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Definite Double Integral of a single variable

  1. Aug 18, 2014 #1
    1. The problem statement, all variables and given/known data
    This isn't actually homework. I was messing around in my notebook trying something when I ended up writing something to the effect of this:

    [itex] dT = \frac{V^{2}}{R(1+α dT)}dQ[/itex]
    [itex]R(1+α dT) dT = V^{2}dQ[/itex]
    Where α and V are constants.

    Now, I'm fairly sure what I had done made no sense physical and I screwed up, which is fine, but as I wrote this, I realized something: I'm not sure how to solve this, or if this is even a valid equation


    3. The attempt at a solution

    So, I tried integrating with a naive and hopeful glimmer in my eye:
    [itex]RΔT+\frac{a}{2}ΔT^{2}= V^{2}Q[/itex]

    Where [itex]ΔT=T_{2}-T_{1}[/itex]
    You see, I'm interested in a definite integral, I'm interested in the change between [itex]T_{1}[/itex] and [itex]T_{2}[/itex].

    Now, I'm pretty sure this is wrong enough to make someone cry, so I'll just leave it at that as ask where I went wrong and why?
     
  2. jcsd
  3. Aug 18, 2014 #2
    Having no reference for what the constants ##\alpha## and ##V## and the variables (?) ##Q##, ##R##, and ##T## are intended to represent, there is no reason why the equation $$\Delta T = \frac{V^{2}}{R(1+α \Delta T)} \Delta Q$$ or its "differential brother" $$dT = \frac{V^{2}}{R(1+α dT)}dQ$$ can't model some physical system.

    If your end goal it to integrate something (and it looks like it is) then the hand-waver would look at $$RdT+\alpha R dT^2=V^2 dQ$$ and say something along the lines of,

    The key reason why the "negligible term" business works is because, in the case where ##f## is an integrable function, we have

    $$
    \lim_{n\rightarrow\infty}\sum_{i=1}^n\left(f(x_i)(\Delta x)^2\right)
    =\lim_{n\rightarrow\infty}\left(\Delta x\sum_{i=1}^nf(x_i)\Delta x\right)
    =\lim_{n\rightarrow\infty}\Delta x\lim_{n\rightarrow\infty}\sum_{i=1}^nf(x_i)\Delta x
    =0\cdot\int_a^bf(x)\ dx=0$$ for ##\Delta x=\frac{b-a}{n}## a regular partition.
     
  4. Aug 19, 2014 #3
    Thanks. But, I'm not really interested in handing waving the odd term away. I'm interested in how I'd actually solve the equation exactly.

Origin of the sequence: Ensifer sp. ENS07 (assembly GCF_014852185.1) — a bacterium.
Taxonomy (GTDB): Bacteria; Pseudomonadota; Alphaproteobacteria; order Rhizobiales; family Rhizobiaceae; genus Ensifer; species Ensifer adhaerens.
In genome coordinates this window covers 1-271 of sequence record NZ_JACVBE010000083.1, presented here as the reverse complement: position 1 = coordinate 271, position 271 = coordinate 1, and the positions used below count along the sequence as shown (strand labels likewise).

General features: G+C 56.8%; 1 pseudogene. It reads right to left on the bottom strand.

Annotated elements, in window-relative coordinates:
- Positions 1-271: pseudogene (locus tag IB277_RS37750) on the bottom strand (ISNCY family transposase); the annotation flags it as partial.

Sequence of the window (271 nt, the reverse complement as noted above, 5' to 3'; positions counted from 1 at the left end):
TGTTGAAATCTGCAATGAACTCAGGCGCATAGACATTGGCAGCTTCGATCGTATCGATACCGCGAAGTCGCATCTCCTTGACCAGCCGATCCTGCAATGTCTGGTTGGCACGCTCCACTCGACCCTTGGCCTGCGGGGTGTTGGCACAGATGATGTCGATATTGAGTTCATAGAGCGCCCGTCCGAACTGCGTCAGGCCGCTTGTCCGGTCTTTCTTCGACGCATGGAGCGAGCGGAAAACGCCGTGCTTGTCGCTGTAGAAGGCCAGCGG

5. Aug 19, 2014 #4

    HallsofIvy

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    Staff Emeritus
    Science Advisor

    What gopher_p did is NOT "hand waving" he showed why [itex]\int\int dx dx= 0 [/itex] for any variable x.
     
  6. Aug 19, 2014 #5
    Sorry, I miss-read it. That said, there are two things I do not understand:
    In the following:
    $$
    \lim_{n\rightarrow\infty}\sum_{i=1}^n\left(f(x_i)(\Delta x)^2\right)
    =\lim_{n\rightarrow\infty}\left(\Delta x\sum_{i=1}^nf(x_i)\Delta x\right)
    =\lim_{n\rightarrow\infty}\Delta x\lim_{n\rightarrow\infty}\sum_{i=1}^nf(x_i)\Delta x
    =0\cdot\int_a^bf(x)\ dx=0$$ for ##\Delta x=\frac{b-a}{n}## a regular partition

    Why does ΔX come out of the sum? Why can I write
    [itex]\lim_{n\rightarrow\infty}\Delta x\lim_{n\rightarrow\infty}\sum_{i=1}^nf(x_i)\Delta x[/itex]

    I can't write [itex]\lim_{n\rightarrow\infty}\Delta x^{2}\lim_{n\rightarrow\infty}\sum_{i=1}^nf(x_i)[/itex] can I?

    And secondly, wouldn't [itex]\int\int dx dx= \frac{1}{2}x^{2}? [/itex]
     
  7. Aug 19, 2014 #6
    If you have a regular partition, the ##\Delta x## is constant with respect to the sum; ##\frac{b-a}{n}## is independent of ##i##.

    You can write it the second way, but that doesn't help you evaluate the limit. It's likely that ##\sum\limits_{i=1}^nf(x_i)## is not a convergent sequence.
     
  8. Aug 19, 2014 #7

    Zondrina

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    Homework Helper

    If ##\Delta x = \frac{b-a}{n}##, then as ##n → ∞##, ##\Delta x → 0##.

    Notice ##\Delta x## is independent of the summation index ##i##, and can therefore be pulled outside of the sum.

    The other part is a Riemann sum, which converges to an integral:

    $$=(\lim_{n\rightarrow\infty}\Delta x) (\lim_{n\rightarrow\infty}\sum_{i=1}^nf(x_i)\Delta x)
    =0\cdot\int_a^bf(x)\ dx=0$$

    More to the point though, without knowing what ##T## is exactly, the problem hasn't been stated clearly.
     
  9. Aug 19, 2014 #8
    T is an independent variable of the system in question. Actually, the equation was dependent on the change in T, ΔT, not T itself, which is why the integral was definite.

    And thanks for clearing everything up everyone!
     
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